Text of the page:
This man, who’s mother decided not to abort against the advice of her doctors, is Andrea Bocelli, an Italian tenor who has sold more than 70,000,000 copies of his albums. He is the greatest selling classical music artist of all time. He was voted one of People magazine’s 50 most beautiful people and has his own star on the Hollywood Walk of Fame.
How many great men and women has God sent into the world, who never saw the light of day, because a different decision was made? Men and women, who would have been even greater than Bocelli perhaps. Men and women who would have discovered the cure for cancer perhaps. Men and women who God sent to this world to bless us.
your eyes saw my unformed body.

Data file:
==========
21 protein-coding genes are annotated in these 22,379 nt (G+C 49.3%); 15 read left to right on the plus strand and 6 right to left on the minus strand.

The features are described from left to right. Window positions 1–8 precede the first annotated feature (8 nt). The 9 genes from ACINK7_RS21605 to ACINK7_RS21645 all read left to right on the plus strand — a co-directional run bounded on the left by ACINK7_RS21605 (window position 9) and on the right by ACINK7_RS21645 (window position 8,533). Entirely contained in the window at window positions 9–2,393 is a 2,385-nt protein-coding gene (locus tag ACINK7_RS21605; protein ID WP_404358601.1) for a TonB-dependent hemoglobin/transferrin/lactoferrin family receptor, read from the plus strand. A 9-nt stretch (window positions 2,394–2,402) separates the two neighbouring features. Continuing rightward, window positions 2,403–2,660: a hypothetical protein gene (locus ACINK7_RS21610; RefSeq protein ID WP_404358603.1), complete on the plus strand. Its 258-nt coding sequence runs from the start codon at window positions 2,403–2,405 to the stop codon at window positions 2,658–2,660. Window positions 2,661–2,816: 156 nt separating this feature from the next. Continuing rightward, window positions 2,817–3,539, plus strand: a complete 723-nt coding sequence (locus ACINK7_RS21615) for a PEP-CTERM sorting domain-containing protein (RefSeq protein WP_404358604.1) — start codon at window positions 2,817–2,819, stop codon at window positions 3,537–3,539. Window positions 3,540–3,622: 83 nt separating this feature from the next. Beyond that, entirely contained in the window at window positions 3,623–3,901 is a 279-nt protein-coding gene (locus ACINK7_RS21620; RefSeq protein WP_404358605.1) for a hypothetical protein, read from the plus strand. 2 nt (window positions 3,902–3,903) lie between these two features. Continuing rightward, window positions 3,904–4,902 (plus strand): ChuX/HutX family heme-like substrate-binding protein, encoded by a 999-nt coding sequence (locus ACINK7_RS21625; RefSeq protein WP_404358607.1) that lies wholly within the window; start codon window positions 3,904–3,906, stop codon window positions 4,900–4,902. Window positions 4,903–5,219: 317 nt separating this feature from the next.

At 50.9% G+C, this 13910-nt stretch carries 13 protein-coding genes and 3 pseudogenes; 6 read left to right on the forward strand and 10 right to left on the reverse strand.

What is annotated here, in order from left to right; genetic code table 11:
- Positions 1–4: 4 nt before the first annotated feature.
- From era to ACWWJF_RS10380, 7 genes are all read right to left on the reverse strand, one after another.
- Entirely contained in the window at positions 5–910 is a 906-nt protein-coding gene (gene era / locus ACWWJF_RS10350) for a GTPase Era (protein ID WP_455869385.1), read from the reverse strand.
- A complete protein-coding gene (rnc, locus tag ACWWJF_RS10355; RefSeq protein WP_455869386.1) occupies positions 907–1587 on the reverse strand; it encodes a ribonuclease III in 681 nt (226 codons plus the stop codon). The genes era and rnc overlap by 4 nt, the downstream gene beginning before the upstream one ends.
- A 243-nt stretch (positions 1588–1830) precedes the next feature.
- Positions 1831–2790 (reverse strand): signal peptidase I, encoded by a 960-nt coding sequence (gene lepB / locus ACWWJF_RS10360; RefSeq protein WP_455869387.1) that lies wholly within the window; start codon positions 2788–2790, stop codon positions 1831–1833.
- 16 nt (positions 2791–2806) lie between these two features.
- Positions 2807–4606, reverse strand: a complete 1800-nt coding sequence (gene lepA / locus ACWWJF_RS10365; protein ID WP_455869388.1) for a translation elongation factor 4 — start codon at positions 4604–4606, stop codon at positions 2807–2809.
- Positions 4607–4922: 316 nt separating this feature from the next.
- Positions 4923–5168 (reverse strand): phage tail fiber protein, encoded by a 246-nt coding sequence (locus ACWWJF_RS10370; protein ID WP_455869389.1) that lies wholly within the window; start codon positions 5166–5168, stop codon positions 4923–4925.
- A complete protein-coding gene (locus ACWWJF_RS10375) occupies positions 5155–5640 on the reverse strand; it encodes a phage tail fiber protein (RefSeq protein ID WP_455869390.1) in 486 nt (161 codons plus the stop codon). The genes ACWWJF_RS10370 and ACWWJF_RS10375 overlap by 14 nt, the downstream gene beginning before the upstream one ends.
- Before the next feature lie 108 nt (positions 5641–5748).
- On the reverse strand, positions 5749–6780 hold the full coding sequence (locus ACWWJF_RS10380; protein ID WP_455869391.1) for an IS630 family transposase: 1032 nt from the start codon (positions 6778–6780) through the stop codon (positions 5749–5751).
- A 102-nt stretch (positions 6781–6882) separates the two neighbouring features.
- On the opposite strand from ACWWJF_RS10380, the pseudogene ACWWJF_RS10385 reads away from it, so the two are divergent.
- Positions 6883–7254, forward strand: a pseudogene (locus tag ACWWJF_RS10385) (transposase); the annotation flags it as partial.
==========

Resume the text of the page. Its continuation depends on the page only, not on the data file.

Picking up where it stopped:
All the days ordained for me
were written in your book
before one of them came to be.
To see one of Bocelli’s most popular performances, view the video below.
It reminds me of a little e-novel I just finished called “The Lincoln Conversations”, penned by a good friend of mine L. Paul Brehm. He has a similar account in the novel which is a snapshot account of three generation of the Ehrlich family in Main Line Philadelphia. After a disastrous 2009 Thanksgiving dinner, the grandmother, wife of a 28th Infantry war hero and concentration camp liberator, takes out a snap shot of an attractive extended family and shows it to her son, Doug. The middle-aged narrator, Douglas, is shocked to find out that his mother had a baby while in the service. That half-sister is now a grandmother herself living in Phoenix. It is one of the most effective pro-life arguments in the novel, which chronicles the chilling effect abortion has on individuals, family life, and society in general. If you have a free hour or two to read it, you may want to check it out on amazon.